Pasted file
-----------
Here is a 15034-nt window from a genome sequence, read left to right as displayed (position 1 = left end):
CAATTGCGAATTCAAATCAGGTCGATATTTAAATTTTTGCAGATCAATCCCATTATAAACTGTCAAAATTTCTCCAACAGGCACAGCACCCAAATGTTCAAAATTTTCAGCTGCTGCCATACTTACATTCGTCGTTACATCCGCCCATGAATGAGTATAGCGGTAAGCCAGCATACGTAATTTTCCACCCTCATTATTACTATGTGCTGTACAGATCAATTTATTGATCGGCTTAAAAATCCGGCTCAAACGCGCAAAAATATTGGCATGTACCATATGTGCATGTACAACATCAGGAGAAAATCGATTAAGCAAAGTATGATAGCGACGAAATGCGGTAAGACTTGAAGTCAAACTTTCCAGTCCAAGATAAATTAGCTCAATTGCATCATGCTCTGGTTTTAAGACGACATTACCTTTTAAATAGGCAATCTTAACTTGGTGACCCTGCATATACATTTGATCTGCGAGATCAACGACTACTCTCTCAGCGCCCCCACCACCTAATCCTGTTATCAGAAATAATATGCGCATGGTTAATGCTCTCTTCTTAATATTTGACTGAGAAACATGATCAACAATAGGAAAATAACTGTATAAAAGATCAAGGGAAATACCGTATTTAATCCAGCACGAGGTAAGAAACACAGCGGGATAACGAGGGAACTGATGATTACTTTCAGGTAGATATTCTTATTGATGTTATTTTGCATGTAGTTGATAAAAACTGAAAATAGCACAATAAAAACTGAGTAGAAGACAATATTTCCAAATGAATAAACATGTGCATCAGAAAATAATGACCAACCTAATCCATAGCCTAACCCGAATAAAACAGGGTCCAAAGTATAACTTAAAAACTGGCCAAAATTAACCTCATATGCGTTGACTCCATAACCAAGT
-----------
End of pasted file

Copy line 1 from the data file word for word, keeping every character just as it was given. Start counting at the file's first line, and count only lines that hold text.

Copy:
Here is a 15034-nt window from a genome sequence, read left to right as displayed (position 1 = left end):